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Muscle system

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A T-tubule (or transverse tubule), is a deep invagination of the plasma membrane found in skeletal and cardiac muscle cells. These invaginations allow depolarization of the membrane to quickly penetrate to the interior of the cell.


Each muscle fiber consists of T-tubules which run perpendicularly (transversely) to the long axis of the fiber. As they are invaginations of the plasma membrane, each T-tubule is composed of a phospholipid bilayer in which are embedded a large number of L-type calcium channels. The T-tubule extends from the surface of the muscle fiber into its interior, effectively bringing the extracellular environment in proximity to the innermost confines of the cell.

In skeletal and cardiac muscle, the T-tubules are adjacent to the terminal sacs (or terminal cisternae) of the fiber's sarcoplasmic reticulum. In skeletal muscle, the T-tubule is surrounded by a pair of terminal cisternae in an arrangement called a triad that is found at the junction of the A and I bands. Cardiac muscle has a similar structure, the diad, which is composed of a T-tubule and a single terminal cisterna; it occurs at the Z line.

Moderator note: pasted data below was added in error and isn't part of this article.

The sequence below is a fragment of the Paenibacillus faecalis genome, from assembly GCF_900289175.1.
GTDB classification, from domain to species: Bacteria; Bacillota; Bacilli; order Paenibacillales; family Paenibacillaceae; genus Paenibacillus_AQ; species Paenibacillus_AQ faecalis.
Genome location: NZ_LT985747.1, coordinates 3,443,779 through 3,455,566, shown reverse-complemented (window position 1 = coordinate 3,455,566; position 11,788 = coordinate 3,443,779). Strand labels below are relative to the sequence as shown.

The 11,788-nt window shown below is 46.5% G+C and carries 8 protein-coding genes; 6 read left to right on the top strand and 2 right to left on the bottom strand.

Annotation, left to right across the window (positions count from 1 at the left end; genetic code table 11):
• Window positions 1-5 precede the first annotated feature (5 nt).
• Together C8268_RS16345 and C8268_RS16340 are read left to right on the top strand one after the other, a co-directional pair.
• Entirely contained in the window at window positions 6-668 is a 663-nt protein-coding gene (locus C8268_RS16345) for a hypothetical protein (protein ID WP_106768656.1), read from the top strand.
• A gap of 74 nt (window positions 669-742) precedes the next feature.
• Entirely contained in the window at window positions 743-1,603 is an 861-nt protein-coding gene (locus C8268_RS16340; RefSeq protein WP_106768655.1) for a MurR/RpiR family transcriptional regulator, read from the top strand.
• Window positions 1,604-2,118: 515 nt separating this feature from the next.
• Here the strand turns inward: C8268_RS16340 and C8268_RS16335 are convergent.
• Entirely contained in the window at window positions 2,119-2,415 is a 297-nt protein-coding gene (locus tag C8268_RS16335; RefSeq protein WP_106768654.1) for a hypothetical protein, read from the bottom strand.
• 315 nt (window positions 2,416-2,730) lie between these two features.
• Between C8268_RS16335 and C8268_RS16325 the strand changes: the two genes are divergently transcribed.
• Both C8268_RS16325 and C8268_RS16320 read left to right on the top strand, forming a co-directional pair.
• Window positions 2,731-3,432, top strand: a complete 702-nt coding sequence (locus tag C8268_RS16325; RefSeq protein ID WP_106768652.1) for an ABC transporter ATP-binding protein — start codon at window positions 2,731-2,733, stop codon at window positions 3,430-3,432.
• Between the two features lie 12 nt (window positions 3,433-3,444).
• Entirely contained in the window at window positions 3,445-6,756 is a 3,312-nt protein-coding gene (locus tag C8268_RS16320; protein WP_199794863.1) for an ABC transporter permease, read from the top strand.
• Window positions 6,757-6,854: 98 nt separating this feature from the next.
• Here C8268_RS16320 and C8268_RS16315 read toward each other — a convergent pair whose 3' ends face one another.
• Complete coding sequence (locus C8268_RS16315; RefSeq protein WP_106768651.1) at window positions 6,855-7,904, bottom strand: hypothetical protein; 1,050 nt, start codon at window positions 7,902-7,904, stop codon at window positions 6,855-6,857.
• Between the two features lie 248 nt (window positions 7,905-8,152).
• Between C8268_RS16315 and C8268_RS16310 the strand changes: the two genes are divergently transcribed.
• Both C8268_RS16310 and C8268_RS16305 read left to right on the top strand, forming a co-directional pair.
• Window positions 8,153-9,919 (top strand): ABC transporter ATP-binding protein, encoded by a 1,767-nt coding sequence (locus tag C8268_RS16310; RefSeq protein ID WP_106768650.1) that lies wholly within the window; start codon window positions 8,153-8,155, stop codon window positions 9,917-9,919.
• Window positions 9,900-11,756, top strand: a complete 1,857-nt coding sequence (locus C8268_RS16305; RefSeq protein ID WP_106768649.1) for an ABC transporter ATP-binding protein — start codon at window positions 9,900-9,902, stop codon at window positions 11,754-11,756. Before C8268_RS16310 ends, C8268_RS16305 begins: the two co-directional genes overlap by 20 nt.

Excitation-contraction coupling

T-tubules are the major sites for the coupling of excitation and contraction, which is the process whereby the spreading depolarization is converted into force production by muscle fibers. The L-type calcium channels in T-tubules activate in response to electrical stimulation; their opening allows calcium to flow down its electrochemical gradient and into the cell. Activation of the L-type channel also causes a mechanical interaction between it and calcium-release channels located on the adjacent sarcoplasmic reticulum membrane.

In skeletal muscle, the influx of calcium through the L-type calcium channel on the T-tubule contributes little to excitation-contraction coupling, whereas it is crucial to the proper function of cardiac muscle (see Cardiac action potential). Conversely, the mechanical interaction between the T-tubule's L-type calcium channel and the calcium-release channel is critical to proper skeletal muscle contraction, whereas it contributes little to the contraction of cardiac muscle.


It is possible to physically and functionally uncouple T-tubules from the surface membrane using a technique known as detubulation. This relies on osmotically active chemicals, such as glycerol (for skeletal muscle) or formamide (mainly for cardiac muscle). Addition of these chemicals to the solution surrounding muscle cells causes the cells to shrink; when the chemical is withdrawn the cells rapidly expand before returning to their normal size. The rapid expansion is thought to cause the t-tubules to detach from the surface membrane, which reseals, and to reseal within the cell. This technique can be used to investigate the function of the t-tubules.

There is some evidence that heart failure precipitates the loss of the T-tubule network, again indicating their importance.

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